Courtenay city council is currently debating the upcoming budget, and as taxpayers, we should be concerned.
We will hear the standard rhetoric from the council about how the proposed increase “is only” 3.75 per cent, and adds a mere $52 per household for 2019.
With the increased sewer and water fees, this increase “is only” $101.66 for the average household.
Not a big deal, you will think, and move onto other line item numbers that are also going up in your annual household budget like hydro, fuel, and ICBC rates.
But hidden on page 28 of the April 3 summary is where they have parked the numbers that should concern you.
The five-year forecast: 3.75 per cent for 2019, 5.2 per cent for 2020, 8.03 per cent for 2021, 6.65 per cent for 2022, and 4.47 per cent for 2023.
On a tax bill of $4,000 in the current year, this adds an additional 30 per cent by 2023, or $1,242/year; that number excludes any increase on the multitude of additional taxes that are included in your property tax assessment.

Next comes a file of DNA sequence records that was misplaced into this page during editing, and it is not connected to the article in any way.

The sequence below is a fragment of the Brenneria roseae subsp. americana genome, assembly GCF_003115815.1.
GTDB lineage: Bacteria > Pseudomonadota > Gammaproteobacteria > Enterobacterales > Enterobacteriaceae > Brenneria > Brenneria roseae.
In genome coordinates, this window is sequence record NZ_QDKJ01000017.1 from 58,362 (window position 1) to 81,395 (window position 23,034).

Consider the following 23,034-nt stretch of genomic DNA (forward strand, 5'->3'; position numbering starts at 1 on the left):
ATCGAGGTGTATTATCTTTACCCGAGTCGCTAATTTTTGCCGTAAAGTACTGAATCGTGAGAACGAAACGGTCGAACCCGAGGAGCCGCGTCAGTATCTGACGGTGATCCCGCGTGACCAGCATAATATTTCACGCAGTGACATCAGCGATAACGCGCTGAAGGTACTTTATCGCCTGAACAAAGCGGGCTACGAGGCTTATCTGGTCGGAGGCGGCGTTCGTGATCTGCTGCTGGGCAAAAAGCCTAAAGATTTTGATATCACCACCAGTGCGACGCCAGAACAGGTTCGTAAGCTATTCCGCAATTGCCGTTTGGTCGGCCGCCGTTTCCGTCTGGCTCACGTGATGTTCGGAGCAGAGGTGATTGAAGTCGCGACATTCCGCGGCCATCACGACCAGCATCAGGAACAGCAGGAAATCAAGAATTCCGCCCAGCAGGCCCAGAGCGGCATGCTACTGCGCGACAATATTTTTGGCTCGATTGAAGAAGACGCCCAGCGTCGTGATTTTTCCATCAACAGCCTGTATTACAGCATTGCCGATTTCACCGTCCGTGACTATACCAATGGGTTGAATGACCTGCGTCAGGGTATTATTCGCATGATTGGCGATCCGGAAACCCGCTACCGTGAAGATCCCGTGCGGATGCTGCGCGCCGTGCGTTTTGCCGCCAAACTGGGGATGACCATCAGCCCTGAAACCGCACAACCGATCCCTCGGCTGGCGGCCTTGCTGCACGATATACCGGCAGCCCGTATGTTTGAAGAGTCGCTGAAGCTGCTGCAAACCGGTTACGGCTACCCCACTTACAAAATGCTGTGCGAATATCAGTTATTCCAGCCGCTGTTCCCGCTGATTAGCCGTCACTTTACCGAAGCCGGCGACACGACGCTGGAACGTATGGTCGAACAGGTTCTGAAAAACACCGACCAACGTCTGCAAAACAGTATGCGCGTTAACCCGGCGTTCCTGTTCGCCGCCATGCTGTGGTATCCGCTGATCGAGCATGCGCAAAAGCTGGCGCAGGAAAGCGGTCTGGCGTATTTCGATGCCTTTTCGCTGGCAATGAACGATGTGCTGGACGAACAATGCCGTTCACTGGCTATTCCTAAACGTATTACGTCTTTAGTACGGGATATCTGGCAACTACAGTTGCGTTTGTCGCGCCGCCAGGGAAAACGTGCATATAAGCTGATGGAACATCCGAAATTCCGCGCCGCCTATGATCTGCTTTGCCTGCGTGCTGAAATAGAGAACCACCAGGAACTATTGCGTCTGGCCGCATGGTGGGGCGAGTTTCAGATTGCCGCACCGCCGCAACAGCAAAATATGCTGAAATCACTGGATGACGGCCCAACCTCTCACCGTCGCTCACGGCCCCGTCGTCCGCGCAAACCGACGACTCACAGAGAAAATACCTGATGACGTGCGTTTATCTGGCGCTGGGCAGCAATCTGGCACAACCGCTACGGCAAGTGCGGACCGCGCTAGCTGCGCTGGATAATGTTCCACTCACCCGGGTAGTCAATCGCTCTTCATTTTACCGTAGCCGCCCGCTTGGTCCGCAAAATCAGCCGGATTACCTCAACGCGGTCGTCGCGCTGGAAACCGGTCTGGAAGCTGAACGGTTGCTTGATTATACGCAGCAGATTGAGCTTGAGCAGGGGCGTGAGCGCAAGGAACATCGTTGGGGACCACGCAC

It is safe to assume that these rates will also increase over the same five-year period.
That figure should scare you.
Every member of this elected council ran on a platform espousing housing affordability as one of their top issues; property taxes are the one thing that council can keep in check that directly affects affordability for homeowners and renters alike.
Canadians are already stretched thin, and those on low or fixed incomes are barely scraping by as it is.
The taxpayers are not a bottomless well, something to take bigger and bigger gulps from as council allows bloated budgets to pass without looking at the expense ledger.
Before you blindly pass this budget with little debate, please make sure you realize the financial implications on those that elected you.
Do you have an opinion you’d like to share? Email firstname.lastname@example.org